Working With Chronic Illness

working with chronic illness“How can I work?” is one of the hardest questions I get. My own experience hasn’t given me much advice to share, so I’ve been researching. Here are some resources for keeping a job you have and for finding a new flexible job. If you know of any others, please share in a comment.

If you already have a job and are trying to figure out how to make it work given your illness, Women, Work, and Autoimmune Disease: Keep Working Girlfriend is a great resource. Don’t let the women and autoimmune disease thing scare you off. The book has useful information for men and women with any chronic illness. Rosalind Joffe, the author, also has an informative blog.

If you’re looking for a job, here are some sites that post flexible, work-at-home, or freelance jobs. I’ve chosen only the sites that appear to be reputable, but do not have first-hand experience.

FlexJobs consistently gets rave reviews as a source for legitimate, usually professional, flexible job opportunities. Many are telecommuting positions, but the site also lists jobs with flexible hours or that are short-term engagements. There are more than 50 categories of jobs and Fortune 500 companies are on the roster of companies posting jobs on Flexjobs. The downside is a monthly fee required to search the job listings. While I have no personal experience with the site, reputable media sources say the fee is reasonable given the high quality jobs on the site.

Rat Race Rebellion screens work-at-home jobs and shares legitimate offerings in a daily email and on Facebook. Most jobs pay up to $20 and the number of jobs are limited each day. Work-at-home job offerings often seem like scams; Rat Race Rebellion claims to only post jobs that they have verified to be on the up and up.

You have many choices if you’re looking for freelance work. These are typically short-term or project-based jobs and do not offer benefits like health insurance. You’re best off poking around different sites to see if the opportunities would work for you. Sites run the gamut from focusing on niche professions to offering opportunities across a wide spectrum, some handle the payment processing and others don’t, some have freelance jobs you can pursue and others allow freelancers to post portfolios or resumes. Some freelance websites include:

Have you found a job you can do from home or that accommodates your need for flexible work? Have you tried any of these websites (with success or without)? Please leave a comment sharing your experience so readers can learn from one another.


An Update

I’ve been away far longer than I expected. Since I know you worry, I wanted to let you know that I seem to be improving v-e-r-y s-l-o-w-l-y. Eating is back to triggering migraine attacks (this is not a failure of DAO; another treatment I tried went haywire). Tolerex (the feeding tube formula) seemed like the perfect short-term solution… then it started triggering attacks, too.

Since the max dose of naratriptan (Amerge) is two tablets a day, for the last week, I’ve been eating two meals each day and take a naratriptan and two Midrin after each one. (Please don’t double up on a triptan and Midrin without talking to your doctor first—it could increase stroke risk. My doctor said it was OK for me, but his nurse freaked out when I told her about it on the phone.) This is not a solution, it’s only a bandaid. One I’m grateful to have, but a temporary fix nonetheless. My doctor and I have determined that I am not prone to medication overuse headache, so that’s not a concern, but these drugs are too harsh to take twice a day indefinitely. More significantly, it helps with the eating-triggered attacks, but leaves me without effective treatment if any other triggers come along.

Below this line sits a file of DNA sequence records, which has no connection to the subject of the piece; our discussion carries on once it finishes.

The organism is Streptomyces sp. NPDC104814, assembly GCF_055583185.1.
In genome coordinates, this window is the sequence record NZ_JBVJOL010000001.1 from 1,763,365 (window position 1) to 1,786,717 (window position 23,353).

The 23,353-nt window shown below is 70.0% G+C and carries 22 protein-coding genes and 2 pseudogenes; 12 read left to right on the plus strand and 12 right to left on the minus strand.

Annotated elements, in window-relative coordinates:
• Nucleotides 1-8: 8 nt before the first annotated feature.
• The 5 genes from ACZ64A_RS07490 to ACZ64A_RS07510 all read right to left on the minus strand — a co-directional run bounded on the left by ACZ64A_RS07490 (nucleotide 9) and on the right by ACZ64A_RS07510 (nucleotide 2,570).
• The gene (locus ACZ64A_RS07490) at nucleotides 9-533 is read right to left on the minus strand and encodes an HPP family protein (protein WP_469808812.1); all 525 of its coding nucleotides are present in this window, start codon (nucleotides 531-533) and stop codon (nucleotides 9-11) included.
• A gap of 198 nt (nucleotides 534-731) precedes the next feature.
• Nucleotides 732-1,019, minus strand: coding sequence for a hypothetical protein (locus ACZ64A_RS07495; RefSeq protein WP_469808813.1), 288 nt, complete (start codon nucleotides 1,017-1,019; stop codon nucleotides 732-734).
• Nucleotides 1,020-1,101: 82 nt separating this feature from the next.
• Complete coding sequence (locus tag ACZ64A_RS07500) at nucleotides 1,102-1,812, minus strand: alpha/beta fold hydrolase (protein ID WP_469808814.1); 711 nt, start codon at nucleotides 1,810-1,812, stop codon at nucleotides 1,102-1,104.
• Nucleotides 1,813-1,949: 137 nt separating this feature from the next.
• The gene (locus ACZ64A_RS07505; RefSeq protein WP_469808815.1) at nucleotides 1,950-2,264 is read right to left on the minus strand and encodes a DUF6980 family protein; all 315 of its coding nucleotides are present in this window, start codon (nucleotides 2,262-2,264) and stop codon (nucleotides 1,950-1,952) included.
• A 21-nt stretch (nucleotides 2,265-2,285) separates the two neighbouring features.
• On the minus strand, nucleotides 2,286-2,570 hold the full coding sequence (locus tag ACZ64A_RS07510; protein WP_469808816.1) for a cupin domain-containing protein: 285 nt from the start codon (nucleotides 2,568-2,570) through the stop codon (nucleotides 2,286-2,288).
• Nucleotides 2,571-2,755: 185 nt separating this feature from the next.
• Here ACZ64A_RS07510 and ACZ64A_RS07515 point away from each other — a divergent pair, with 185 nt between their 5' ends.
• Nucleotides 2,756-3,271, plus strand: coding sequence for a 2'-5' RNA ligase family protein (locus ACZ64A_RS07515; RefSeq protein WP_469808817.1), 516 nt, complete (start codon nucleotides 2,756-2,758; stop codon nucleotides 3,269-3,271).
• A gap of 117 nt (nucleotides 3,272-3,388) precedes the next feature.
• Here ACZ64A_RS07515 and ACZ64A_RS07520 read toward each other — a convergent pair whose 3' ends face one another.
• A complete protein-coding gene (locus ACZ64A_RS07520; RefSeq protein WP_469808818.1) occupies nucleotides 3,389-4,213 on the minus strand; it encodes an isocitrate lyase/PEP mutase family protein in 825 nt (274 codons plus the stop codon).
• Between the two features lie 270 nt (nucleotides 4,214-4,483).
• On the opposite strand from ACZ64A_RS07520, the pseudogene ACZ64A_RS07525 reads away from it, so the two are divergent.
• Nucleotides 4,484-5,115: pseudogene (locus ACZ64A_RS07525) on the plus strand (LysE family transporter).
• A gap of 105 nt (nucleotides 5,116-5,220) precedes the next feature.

The other problem with the current regimen is that it doesn’t help like it used to. Three months ago, a naratriptan and two Midrin would stop migraines within a couple hours even when I’d eaten way off the diet. Now, the drugs leave me in a low-level migraine almost all the time even when I eat foods that were once fine. The pain is a little worse than typical, the brain fog is little bit less, and the fatigue is considerably less. It’s like it has averaged the highs and lows that have been typical for me in the last year, so that now I’m in a constant state of mild-ish migraine. Turns out I prefer the highs and lows.

Today I am hopeful that I’ve found something else that will help. I’ve been taking probiotics since August. When I stopped them for a week in Septemeber, foods that had been OK became triggers. Going back on them let me eat those foods again, but hasn’t allowed me to reintroduce any more foods, even at higher doses. The probiotic I’m taking now, VSL #3, has one less strain than the one I originally took. I tried adding that strain individually a while ago, but it triggered migraine attacks. Four days ago, I opened up the capsule and only took a sixth of it. No migraine ensued and I’m now up to taking a third of the capsule each day. My reactivity to foods seems to be lessening. Maybe this is the probiotic, maybe it’s just time. The improvement could be a fluke or short-term, but it feels like more progress than I’ve had in the last few months.

This has been frustrating and scary. And I don’t even get to eat whatever I want—foods that were moderate triggers before are now major triggers that require more triptans and Midrin than I can take in a day. I’ve been catastrophizing some, but can mostly keep it at bay by reminding myself that I have no idea what the future will bring and that the past cannot predict it. Still, thoughts that I might never feel as good as I did six months ago aren’t far from the surface.

Thank you for your kind comments and emails. It helps a lot to know I’m in your thoughts. I’m thinking of you, too, and am sorry I’m unable to respond to comments right now. You’ll hear from me as soon as I’m able. Today I’m cautiously optimistic that it won’t be another month between posts.

(For an unrelated feel-good moment, take a look at these beautiful illustrations of love. They’re not flashy, romance novel-worthy moments, but the quiet, consistent moments of love. They brought me to (happy) tears.)